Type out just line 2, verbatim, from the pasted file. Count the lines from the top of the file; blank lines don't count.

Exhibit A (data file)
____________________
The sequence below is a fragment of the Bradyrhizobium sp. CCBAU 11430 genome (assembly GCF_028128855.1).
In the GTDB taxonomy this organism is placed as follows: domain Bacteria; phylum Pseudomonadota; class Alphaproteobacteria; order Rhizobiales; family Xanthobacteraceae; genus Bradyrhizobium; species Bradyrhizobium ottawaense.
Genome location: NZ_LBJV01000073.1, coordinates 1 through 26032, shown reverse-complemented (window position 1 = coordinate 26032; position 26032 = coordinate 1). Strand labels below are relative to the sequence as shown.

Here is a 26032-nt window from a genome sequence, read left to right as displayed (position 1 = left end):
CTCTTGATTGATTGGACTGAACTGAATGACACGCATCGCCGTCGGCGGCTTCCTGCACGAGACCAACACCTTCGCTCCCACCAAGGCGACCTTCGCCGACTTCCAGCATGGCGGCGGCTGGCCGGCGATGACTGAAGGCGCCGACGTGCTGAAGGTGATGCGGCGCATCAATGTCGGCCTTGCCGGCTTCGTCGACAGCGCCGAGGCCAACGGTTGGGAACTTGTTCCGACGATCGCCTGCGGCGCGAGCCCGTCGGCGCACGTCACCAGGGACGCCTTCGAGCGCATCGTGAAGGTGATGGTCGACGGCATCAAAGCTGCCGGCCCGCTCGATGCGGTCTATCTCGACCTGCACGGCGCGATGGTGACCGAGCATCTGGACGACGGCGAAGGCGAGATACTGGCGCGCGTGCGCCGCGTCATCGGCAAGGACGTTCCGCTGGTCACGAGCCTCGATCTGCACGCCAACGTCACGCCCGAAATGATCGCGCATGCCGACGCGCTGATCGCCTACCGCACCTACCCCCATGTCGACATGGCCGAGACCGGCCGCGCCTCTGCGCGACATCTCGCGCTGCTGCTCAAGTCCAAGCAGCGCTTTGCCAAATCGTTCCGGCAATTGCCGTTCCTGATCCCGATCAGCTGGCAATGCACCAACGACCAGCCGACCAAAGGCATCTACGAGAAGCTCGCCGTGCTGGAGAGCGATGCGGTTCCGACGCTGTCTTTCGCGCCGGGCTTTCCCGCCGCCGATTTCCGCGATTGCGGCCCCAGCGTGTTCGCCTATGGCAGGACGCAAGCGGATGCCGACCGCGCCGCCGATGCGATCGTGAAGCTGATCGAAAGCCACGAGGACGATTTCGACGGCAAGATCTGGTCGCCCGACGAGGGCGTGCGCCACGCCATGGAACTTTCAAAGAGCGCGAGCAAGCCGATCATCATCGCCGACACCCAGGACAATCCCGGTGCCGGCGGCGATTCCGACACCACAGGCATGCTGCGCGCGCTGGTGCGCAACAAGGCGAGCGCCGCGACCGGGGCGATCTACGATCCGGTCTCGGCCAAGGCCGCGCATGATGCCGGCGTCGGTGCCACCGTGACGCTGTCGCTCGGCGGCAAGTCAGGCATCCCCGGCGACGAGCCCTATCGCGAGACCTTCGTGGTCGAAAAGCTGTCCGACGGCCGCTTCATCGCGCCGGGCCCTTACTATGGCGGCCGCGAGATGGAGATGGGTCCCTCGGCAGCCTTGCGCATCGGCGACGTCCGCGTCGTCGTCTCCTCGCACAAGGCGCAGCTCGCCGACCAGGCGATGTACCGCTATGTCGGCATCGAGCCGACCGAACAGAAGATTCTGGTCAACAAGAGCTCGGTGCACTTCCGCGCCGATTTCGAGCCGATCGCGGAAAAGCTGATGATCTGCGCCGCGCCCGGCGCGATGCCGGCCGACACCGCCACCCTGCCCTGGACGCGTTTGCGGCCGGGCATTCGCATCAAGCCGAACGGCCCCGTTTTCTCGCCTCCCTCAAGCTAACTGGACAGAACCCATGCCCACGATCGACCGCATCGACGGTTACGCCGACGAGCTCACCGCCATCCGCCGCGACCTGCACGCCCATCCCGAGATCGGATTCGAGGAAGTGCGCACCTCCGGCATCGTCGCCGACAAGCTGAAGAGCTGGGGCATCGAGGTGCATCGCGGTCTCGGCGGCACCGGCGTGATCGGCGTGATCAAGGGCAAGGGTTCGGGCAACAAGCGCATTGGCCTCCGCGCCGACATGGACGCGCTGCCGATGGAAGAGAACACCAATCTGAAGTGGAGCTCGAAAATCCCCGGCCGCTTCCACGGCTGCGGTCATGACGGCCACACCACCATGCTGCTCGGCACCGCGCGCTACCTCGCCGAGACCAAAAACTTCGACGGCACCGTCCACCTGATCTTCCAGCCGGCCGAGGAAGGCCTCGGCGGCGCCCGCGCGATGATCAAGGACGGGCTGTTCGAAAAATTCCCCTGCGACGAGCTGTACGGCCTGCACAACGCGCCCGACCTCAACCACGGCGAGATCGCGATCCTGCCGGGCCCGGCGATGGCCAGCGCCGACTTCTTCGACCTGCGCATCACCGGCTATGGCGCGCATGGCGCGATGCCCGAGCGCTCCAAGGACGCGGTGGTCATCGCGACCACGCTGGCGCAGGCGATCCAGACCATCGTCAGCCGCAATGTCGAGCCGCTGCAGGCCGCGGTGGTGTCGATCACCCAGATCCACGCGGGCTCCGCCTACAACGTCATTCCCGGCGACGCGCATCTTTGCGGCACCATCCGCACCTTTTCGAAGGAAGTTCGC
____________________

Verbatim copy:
In the GTDB taxonomy this organism is placed as follows: domain Bacteria; phylum Pseudomonadota; class Alphaproteobacteria; order Rhizobiales; family Xanthobacteraceae; genus Bradyrhizobium; species Bradyrhizobium ottawaense.